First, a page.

– Ben Kuhn
    Dec 15, 2014 at 19:01
  • 6
    $\begingroup$ 1) Yep. 2) Not personally, no. Scoring rules aren't "fashionable" in the bit of ML I work in. Having a quick poke around on Scholar, it seems they're a bit dated in general. This paper looks like it'd be interesting to you though. 3) By performance I meant "computational performance", not "predictive performance". $\endgroup$
    – Andy Jones
    Dec 15, 2014 at 19:45

(as to my intuition)

the less the difference between predicted & actual - the more precise the forecast is. Just for the purpose of maximization of differencies - different scores are used - either log (log-loss) or difference between squares (Brier score). Everything is obvious in the mathematical formulation of the score & your needs: e.g. if you consider the bigger difference between forcasted & actual value to be the bigger errorness you'd like to take into account - of course, you'll choose log-loss, if any error (independently of size) is error for your purposes - of course, you can see Brier score (in any case, Brier score is for binary categorical outcomes -- and even in multiclass classification you will use one-vs-rest binary comparison logics). Here can see figures for log-loss & Brier. And here three properties a scoring rule should have.

Sometimes for your purposes you can even choose improper scoring rules - it's up to the purpose of your classification

You can always pick any loss_function (or cost function) or even design your own appropriate for the purposes of your estimator in training step && evaluating scores in testing step is just a mathematical formulation of how good the points are forecasted. This goodness you evaluate according this mathematical formulation - chosen according the nature of outcomes (numerical or categorical, but discrete anyway for classification)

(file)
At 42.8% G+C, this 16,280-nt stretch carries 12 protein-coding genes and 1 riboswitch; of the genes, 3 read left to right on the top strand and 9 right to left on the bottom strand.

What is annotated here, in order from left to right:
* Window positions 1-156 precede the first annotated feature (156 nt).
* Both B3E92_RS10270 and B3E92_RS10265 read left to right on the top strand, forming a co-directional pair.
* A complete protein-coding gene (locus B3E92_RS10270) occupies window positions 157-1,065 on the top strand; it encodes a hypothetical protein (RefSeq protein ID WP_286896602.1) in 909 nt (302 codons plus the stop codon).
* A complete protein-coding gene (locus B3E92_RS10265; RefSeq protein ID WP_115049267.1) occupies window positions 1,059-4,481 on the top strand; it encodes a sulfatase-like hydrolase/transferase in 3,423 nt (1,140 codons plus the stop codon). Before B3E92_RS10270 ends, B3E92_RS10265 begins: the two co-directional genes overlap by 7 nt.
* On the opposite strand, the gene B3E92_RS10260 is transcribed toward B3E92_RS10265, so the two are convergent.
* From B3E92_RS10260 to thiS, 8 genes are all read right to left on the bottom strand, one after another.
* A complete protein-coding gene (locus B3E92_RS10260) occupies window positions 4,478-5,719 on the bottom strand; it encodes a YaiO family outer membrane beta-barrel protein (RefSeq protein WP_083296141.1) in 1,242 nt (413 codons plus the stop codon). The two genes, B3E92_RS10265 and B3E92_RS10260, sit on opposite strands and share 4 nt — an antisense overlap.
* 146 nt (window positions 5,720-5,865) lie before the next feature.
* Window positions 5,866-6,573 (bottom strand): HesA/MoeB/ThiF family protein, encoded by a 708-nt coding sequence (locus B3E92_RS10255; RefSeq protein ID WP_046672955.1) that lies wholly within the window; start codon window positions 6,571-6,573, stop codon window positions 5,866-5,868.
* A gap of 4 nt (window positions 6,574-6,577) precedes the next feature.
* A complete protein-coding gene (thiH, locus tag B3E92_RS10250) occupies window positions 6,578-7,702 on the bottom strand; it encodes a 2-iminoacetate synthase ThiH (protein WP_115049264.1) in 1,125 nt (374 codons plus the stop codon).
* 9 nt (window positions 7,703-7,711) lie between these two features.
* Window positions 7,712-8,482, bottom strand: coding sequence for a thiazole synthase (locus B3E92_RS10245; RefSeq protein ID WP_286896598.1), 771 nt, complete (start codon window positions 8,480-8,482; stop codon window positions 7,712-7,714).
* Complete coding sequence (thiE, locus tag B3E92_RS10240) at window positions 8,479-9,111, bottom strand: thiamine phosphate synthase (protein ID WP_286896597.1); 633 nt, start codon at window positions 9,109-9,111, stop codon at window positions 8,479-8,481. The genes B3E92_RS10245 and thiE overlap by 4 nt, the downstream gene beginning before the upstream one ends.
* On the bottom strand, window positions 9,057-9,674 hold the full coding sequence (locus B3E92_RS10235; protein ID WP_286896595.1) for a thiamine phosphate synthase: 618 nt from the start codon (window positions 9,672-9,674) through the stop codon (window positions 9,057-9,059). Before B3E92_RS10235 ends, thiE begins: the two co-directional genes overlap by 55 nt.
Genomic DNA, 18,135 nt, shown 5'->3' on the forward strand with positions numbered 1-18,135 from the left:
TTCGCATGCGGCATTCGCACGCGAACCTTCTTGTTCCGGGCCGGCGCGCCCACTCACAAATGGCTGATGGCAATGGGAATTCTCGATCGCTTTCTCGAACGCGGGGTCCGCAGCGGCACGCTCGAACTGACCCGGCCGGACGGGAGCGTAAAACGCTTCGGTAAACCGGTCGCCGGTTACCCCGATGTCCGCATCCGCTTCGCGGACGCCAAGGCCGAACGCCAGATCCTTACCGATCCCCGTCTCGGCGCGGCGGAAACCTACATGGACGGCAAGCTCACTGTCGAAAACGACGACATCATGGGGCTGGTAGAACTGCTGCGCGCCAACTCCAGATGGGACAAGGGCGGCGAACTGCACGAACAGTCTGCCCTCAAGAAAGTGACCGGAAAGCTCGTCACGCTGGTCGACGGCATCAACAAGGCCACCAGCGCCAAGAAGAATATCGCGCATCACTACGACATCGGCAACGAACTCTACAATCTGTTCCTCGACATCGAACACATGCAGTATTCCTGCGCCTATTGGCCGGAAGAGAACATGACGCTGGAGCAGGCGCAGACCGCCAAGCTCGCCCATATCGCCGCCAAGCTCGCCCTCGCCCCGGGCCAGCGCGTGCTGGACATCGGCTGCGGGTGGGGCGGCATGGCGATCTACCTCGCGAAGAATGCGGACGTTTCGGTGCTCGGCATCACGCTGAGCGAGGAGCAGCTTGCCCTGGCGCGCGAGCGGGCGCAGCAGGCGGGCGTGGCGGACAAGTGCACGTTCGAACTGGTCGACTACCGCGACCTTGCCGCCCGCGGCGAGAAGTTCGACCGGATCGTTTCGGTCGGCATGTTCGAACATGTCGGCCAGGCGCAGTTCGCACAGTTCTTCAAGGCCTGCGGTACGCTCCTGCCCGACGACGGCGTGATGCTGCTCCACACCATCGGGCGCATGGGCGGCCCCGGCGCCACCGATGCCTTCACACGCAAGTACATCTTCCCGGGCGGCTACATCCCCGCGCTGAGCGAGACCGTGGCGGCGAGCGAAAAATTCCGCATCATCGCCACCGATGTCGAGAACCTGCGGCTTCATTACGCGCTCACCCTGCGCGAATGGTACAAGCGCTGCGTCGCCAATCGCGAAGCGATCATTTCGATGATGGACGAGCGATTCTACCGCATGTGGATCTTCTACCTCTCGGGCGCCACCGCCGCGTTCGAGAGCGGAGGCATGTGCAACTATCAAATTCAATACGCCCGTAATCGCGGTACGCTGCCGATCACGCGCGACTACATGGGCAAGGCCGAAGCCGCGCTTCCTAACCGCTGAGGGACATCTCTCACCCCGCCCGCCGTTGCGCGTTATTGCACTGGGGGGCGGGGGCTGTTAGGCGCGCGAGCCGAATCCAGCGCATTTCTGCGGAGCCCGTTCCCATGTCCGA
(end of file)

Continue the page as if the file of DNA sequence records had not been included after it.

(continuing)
P.S. In statistics: statistical estimation should be unbiased, effective, careful. And Variance Components used in estimation include: Continuous dependent - Dependent, Categorical dependent - Random effects, Categorical predictors - Fixed effects, Continuous predictors - Covariates, .. and their interactions. So, In probability theory applied to statistically meaningful data I prefer to follow the same rules for scoring: unbiased, effective, careful -- though it is really not so easy to develop such model [for any distribution of features given, much depends on the size of sample and its inner variation for comprehensive modelling] -- applied mathematics, I think, should help in designing appropriate loss-functions & scores based on them (just for your task's objectivity & convenience).

ALSO the choice of score can depend on the nature of process you explore: either stochastic or deterministic or dynamic, I think. You should be aware of either you need probabilistic or deterministic model based on your task. With first you can input in loss (or/and score) the size of errorness, with second you need just any score for binary outcomes, with third even improper naive linear score would be enough for me sometimes

Anyway, with statistically meaningful data (feature engineered & selected correctly) modelling becomes easier & scores simplier are affordable


Your Answer

By clicking “Post Your Answer”, you agree to our terms of service and acknowledge you have read our privacy policy.

Not the answer you're looking for? Browse other questions tagged or ask your own question.